By Jiahua Pan, Houkai Wei

This e-book makes a speciality of China’s city improvement. In China, the method of permitting extra rural migrants to develop into registered urban citizens in city components is still stagnant regardless of its value to the chinese language govt and the lifestyles of a countrywide consensus approximately it. towns can compulsorily buy land from farmers at low or perhaps no charges, and so much farmers, whose households have trusted the land to make a dwelling for generations, don't make the most of raises in land price. Breaking down the proven distributive approach of rights and privileges calls for laws and legislations enforcement. To this finish, we have to holiday in the course of the present development of pursuits and appreciate the "citizenization-relevant" rights of rural migrant workers.

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The term “social exclusion” originally referred to ethnic discrimination and prejudice characterized by complete or partial exclusion of ethnic minority groups by the ethnic majority group. Such discrimination and prejudice are built upon a policy basis laid intentionally by society, in which the dominant group already holds social powers and is unwilling to share them with others (Tang Jun 2009). Today, social exclusion of rural migrant workers by towns and cities is primarily manifested by overt institutional exclusion and covert ideological exclusion.

So far as China is concerned, this peak value may be around 85 % (Wei Houkai 2013), though some other researchers believe that it is around 70 % (the DFPSM 2012). 10 1 Overall Strategy for Promoting the Citizenization of Rural Migrant Workers 31 General Strategy Urbanization is essentially about people—a process of turning farmers into registered city residents. Citizenization is the core of urbanization, a basic requirement for building a modern civil society, and a generally-accepted practice worldwide.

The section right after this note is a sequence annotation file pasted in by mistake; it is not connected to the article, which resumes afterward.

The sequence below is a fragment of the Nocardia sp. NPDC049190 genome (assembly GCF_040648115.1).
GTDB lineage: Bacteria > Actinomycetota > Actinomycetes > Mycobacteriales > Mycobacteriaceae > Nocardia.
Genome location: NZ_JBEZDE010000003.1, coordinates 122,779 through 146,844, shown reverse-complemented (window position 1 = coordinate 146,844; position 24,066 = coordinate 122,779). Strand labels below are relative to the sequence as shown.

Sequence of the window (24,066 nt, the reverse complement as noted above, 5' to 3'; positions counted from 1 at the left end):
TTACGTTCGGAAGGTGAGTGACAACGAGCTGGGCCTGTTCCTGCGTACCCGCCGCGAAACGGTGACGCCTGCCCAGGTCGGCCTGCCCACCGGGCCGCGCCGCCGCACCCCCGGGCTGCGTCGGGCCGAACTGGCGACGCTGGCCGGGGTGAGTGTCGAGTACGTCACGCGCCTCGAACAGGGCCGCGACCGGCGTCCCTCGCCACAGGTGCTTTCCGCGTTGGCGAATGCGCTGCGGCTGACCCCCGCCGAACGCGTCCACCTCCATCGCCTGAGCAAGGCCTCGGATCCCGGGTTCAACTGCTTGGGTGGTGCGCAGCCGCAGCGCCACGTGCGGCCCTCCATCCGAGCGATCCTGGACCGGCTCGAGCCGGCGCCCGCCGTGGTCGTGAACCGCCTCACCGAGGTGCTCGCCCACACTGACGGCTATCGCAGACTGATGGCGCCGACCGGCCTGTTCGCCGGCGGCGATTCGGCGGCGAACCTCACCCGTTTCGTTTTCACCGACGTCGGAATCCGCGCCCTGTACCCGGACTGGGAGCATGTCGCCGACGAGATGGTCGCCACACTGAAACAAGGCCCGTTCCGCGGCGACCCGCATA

6 % of all non-local migrant workers work in towns or cities (the Department of Rural Surveys, the NBS 2010). 5 % of them opt to stay there even if hukou-relevant restrictions remain (the DRC Research Team 2011). If 95 % of all non-local migrant workers work in towns or cities, 80 % of them wish to stay (or settle down) there, and 40 % of all local migrant workers work in areas administered by towns or wish to live there, then the total number of migrant workers that needed citizenization was about 158 million people in 2011 and 164 million people in 2012.

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